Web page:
CRESTED BUTTE, Colo. – A suicide has occurred for the third time in about six weeks in Crested Butte.
“This it too many anywhere, but it can feel overwhelming in a small town like Crested Butte,” writes Mark Reaman, editor of the Crested Butte News.
A town of 1,600 people, Crested Butte has geography that suggests there should never be any cause for despair. Just outside town is Oh-be-joyful Creek. In the Elk Range to the north lies Paradise Basin.
But the suicides have become so concerning that the newspaper editor and the manager of the local radio stations have been talking about what they can do, such as sponsoring a community forum.
“We want people to come and ask questions of the experts, maybe share their experience and help all of us,” writes Reaman.
A butterfly flaps its wings in Bejing, and in Ketchum…
KETCHUM, Idaho – Thinking globally, Blaine County commissioners – which includes the ski towns of Ketchum and Sun Valley — have halted the county’s mixed-paper recycling program. For the time being, the paper will be going to a landfill instead of recycling centers, which simply can’t hold any more.
“The building is stacked to the rafters,” a recycling center manger told the Idaho Mountain Express.
The paper had previously gone to several sources, for multiple purposes: to be created into hydro mulch and cellulose. But a lot of the paper—as is true across the United States—was shipped across the Pacific Ocean to China. There, plants and mills converted the paper into pulp and, then, completely the cycle, back to paper.
But China has new regulations that sharply limits the contamination levels for mixed paper. Previously contamination of up to 5 percent was acceptable; now it’s only 0.5 percent.
Paper used to be worth $20 a ton. Now, local recyclers must pay somebody $35 a ton to take it off their hands. In Ketchum, they’re not willing to do that.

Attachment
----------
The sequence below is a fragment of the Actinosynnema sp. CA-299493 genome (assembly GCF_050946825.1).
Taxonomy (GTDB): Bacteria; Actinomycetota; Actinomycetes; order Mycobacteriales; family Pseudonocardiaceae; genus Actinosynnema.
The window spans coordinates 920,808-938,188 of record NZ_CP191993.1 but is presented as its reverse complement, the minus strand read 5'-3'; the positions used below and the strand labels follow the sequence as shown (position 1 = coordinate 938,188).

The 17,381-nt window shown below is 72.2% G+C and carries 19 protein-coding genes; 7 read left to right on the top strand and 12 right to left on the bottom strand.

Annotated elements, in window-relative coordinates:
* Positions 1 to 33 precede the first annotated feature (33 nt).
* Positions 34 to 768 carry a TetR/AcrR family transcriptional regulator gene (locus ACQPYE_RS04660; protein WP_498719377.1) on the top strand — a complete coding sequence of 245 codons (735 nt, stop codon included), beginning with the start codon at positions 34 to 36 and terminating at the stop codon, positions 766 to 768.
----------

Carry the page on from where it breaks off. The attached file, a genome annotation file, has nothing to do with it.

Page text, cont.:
The local recycling center in the Ketchum-Sun Valley area is still taking corrugated cardboard, plastic, aluminum and tin. Those are the things that China still accepts.
Jasper continues to talk about the risk of wildfire
JASPER, Alberta – With summer fast approaching, wildfire is on the minds of many in Jasper. A recent meeting drew as many as 200 people to hear what the fire chief and others are thinking.
Some would like Parks Canada to create a 100-meter tree-less belt around the town within Jasper National Park. A fire expert with the agency said Parks Canada must weigh concerns, including the impact of clear-cutting on wildlife species that depend on the cover of the forest, the health of the soil, and the impact to water bodies.
Residents were urged to hew to the guidelines of FireSmart, the Canadian equivalent to the FireWise program in the United States. Those guidelines advocate removing flammability within a 10-meter radius around a house.
Jasper has been divided into 10 evacuation zones. As well, five sites in the town have been identified if people need transportation. The goal, officials iterated, is to make sure locals know what to do if a fire occurs when there are 30,000 tourists in town.
The high cost of lodging TSA workers at Aspen’s airport
ASPEN, Colo. – Without its busy local airport, Aspen wouldn’t get much business during winter. But where do the airport security workers stay when the town is already crammed to the gills?
The Aspen Daily News reports that the Transportation Security Administration spent as much as $324,576 for housing and $95,448 for meals and other expenses for temporary workers to work at the airport from Dec. 17 to April 13. This is independent of pay and benefits.
The local airport in Aspen is served by 20 permanent TSA workers. The additional workers were given rooms at Aspen Meadows Resort, the lodging component of The Aspen Institute, at a rate of $181 per day. A TSA representative told the Daily News that the agency tries not to look beyond a 5-mile vicinity of the airport for its temporary lodging needs.
An attorney representing a critic of Park City’s plans to build restricted affordable housing in Old Town sent a letter urging officials to meet the same standards that would be required of a private-sector developer in the neighborhood.